Foreign Secretary Boris Johnson says he’ll phone his counterpart in Iran amid fears comments he made could lead to a British woman in an Iranian jail having her sentence doubled. Johnson incorrectly claimed Nazanin Zaghari-Ratcliffe was in the Islamic republic to “train journalists” when she was actually on holiday.
“When I look at what Nazanin Zaghari-Ratcliffe was doing, she was simply teaching people journalism, as I understand it,” Johnson told a select committee last week. Following his comments, the 37-year-old woman was taken to an unscheduled court hearing in Iran, where Johnson’s remarks were cited as proof of her guilt.
The charity worker, who was employed by the Thomson Reuters Foundation as a project manager, is already serving a five-year prison sentence. She now faces a further five years in jail on new charges of “propaganda against the regime.” Zaghari-Ratcliffe had been eligible for parole under the early-release scheme from November 23.
Tory trade secretary Liam Fox, however, has urged people not to overreact to Johnson’s “slip of the tongue.” Speaking on BBC’s Radio 4, he said: “We all make slips of the tongue, we’ve got to very careful that we are not overreacting to this in a way that is going to give the Iranians [an excuse to extend the sentence].”
“I think it is important we keep this in perspective … the point the Foreign Secretary was making was that this arrest and detention of a UK citizen is not acceptable,” he added.
Richard Ratcliffe, Zaghari-Ratcliffe’s husband, has demanded Johnson provide answers over the blunder and “retract” the remarks in Parliament. He maintains his wife was visiting family and is innocent.
Ratcliffe said the “worst thing” Johnson could do now was “suddenly go quiet and to create this problem without making any clarifications … You can’t make a muddle and then leave it. That would be the worst of both worlds,” he told the BBC.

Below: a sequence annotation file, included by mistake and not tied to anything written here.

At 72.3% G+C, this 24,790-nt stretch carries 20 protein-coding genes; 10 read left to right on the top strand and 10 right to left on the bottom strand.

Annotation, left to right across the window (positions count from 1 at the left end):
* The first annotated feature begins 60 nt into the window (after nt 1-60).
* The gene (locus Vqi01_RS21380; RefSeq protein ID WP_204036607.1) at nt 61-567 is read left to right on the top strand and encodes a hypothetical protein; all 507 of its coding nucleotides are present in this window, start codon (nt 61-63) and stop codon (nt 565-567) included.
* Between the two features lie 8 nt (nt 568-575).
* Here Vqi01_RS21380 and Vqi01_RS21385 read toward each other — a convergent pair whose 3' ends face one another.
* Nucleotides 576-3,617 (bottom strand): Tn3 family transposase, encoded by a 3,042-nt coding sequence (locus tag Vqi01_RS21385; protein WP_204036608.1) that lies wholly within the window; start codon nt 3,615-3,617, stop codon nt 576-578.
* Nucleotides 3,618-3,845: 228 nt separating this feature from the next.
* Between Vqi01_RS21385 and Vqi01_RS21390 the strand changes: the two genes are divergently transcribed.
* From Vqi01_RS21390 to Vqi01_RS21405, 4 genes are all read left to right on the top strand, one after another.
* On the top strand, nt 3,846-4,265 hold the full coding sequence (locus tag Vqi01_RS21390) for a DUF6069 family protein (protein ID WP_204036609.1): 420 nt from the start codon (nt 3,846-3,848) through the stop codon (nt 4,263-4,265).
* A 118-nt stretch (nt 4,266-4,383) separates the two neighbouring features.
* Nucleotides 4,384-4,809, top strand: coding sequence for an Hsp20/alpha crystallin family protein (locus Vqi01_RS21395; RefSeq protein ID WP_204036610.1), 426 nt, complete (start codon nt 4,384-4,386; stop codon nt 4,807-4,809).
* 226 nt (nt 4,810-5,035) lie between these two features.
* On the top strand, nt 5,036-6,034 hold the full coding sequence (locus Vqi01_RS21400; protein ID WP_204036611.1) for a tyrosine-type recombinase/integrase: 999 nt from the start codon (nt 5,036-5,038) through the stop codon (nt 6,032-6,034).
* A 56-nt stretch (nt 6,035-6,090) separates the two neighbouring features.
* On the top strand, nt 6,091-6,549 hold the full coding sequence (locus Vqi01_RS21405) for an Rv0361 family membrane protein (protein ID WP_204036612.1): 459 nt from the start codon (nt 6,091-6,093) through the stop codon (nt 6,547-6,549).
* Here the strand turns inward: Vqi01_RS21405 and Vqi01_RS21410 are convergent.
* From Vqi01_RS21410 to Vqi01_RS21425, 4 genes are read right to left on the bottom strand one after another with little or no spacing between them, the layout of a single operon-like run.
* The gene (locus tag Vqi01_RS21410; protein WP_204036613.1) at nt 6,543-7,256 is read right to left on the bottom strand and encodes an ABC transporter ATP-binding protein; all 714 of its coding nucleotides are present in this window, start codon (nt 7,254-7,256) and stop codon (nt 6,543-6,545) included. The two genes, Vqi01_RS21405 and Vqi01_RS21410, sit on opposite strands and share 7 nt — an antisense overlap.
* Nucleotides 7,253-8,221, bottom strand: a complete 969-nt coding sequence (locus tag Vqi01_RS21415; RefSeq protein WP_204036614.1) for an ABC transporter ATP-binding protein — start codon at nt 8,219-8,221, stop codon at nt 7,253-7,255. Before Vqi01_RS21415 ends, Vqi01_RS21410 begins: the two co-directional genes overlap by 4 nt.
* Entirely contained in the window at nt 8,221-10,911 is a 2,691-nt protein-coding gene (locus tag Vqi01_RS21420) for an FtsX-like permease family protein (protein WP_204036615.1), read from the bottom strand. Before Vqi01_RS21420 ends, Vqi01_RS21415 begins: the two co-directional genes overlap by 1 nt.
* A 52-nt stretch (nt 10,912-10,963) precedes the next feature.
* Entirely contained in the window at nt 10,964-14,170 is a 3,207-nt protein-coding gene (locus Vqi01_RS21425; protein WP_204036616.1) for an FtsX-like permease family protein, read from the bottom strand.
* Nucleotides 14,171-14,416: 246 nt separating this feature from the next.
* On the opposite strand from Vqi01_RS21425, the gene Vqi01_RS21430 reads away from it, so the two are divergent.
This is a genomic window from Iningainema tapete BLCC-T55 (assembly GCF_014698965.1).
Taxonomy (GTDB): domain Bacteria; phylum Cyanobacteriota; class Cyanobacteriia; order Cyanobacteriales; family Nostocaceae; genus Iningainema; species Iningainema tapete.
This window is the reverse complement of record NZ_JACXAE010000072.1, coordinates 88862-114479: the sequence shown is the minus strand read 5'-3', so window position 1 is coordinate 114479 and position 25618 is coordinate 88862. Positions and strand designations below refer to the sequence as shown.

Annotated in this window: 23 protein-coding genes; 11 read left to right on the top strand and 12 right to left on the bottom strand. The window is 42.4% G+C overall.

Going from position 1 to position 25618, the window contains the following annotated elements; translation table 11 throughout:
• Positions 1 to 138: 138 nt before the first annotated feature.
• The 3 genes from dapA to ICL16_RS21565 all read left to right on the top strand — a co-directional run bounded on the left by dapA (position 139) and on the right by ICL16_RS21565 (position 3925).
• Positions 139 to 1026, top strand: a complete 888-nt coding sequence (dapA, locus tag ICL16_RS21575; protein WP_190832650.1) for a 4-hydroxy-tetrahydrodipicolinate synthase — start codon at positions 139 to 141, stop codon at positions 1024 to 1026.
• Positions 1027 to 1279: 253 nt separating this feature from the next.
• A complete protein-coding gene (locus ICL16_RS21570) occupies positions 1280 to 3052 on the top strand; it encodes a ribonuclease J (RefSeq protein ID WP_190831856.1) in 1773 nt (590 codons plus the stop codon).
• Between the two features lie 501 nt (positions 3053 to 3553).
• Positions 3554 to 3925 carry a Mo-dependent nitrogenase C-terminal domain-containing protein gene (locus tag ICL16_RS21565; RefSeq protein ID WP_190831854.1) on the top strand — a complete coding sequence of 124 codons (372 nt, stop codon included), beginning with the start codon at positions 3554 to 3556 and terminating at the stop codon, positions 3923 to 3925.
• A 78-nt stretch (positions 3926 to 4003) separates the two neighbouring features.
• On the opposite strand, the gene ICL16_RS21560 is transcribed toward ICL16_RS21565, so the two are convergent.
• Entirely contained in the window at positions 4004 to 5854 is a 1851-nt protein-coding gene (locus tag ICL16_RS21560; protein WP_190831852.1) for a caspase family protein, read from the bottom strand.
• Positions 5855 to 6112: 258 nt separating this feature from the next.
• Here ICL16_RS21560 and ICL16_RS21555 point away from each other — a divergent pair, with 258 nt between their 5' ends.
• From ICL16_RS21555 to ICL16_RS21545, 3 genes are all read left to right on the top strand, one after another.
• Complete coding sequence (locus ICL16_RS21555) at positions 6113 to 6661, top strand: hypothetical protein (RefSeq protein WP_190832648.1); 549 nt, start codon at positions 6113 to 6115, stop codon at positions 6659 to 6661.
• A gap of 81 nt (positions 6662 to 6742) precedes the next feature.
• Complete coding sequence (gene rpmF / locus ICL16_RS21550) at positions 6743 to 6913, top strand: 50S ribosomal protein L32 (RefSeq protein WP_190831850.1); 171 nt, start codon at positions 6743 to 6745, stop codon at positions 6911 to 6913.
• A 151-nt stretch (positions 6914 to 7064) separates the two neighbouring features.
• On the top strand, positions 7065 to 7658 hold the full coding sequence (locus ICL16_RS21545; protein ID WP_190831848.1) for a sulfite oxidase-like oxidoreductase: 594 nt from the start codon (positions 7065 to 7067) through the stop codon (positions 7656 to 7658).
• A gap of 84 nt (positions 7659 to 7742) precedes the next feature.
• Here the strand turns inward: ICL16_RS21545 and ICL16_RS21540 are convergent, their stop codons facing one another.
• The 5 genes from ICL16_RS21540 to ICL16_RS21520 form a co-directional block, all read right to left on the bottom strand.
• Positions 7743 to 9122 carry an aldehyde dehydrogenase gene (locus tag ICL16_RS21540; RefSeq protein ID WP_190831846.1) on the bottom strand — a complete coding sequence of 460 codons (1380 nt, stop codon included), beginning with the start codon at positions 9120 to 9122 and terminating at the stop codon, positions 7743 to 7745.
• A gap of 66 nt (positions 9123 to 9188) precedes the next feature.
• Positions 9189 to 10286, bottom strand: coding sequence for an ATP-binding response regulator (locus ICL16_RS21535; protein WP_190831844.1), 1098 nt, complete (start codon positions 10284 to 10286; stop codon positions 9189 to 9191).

He said he still hoped his wife and young daughter would be back home in the UK for Christmas. Their daughter, who was just 18 months old when Zaghari-Ratcliffe was arrested, is still in Iran with family.
The government said Johnson would call Iran to avoid misrepresentation. Johnson’s remarks “provide no justifiable basis on which to bring any additional charges against Nazanin Zaghari-Ratcliffe,” a Foreign Office spokesperson said.
In a statement over the weekend, the Judiciary of the Islamic Republic of Iran said: “[Johnson’s] statement shows that Nazanin had visited the country for anything but a holiday. For months it was claimed that Nazanin is a British-Iranian charity worker who went to see her family when she was arrested.
“‘She was simply going on holiday, making a routine visit with her daughter Gabriella to visit her parents living in Tehran,’ the Guardian falsely claimed. Mr. Johnson’s statement has shed a new light on the realities about Nazanin, which has been strongly denied previously by both her family and human-rights activists,” the Iranian judiciary concluded.
I have written to Boris Johnson in the strongest terms. He MUST correct what he said about Nazanin Zaghari-Ratcliffe https://t.co/rx6AJf4AM9
— Emily Thornberry (@EmilyThornberry) November 6, 2017
A serious blunder by @BorisJohnson that could have dire ramifications for Nazanin Ratcliffe, British mum held in an Iranian jail. He said she was ‘training journalists in Iran’. She was not, and was actually on holiday. Statement from Thomson Reuters Foundation: @foreignofficepic.twitter.com/BhmX2dZWSM
— Julia Macfarlane (@juliamacfarlane) November 6, 2017
Zaghari-Ratcliffe is a dual British-Iranian national who was first arrested in April last year for leading a “soft coup” against the state.
On Saturday, she faced Abolghassem Salavati, a notoriously harsh judge who sentenced her in the first trial. Salavati was placed on the EU sanctions list in 2011 for “gross human rights violations.”
Last month, a letter sent to Zaghari-Ratcliffe by former PM David Cameron was intercepted by the Iranian authorities. Iranian prosecutor Abbas Jafari Dolatabadi said the letter demonstrated Zaghari-Ratcliffe’s importance to the British authorities, but he did not say when it was sent or provide any other details about it.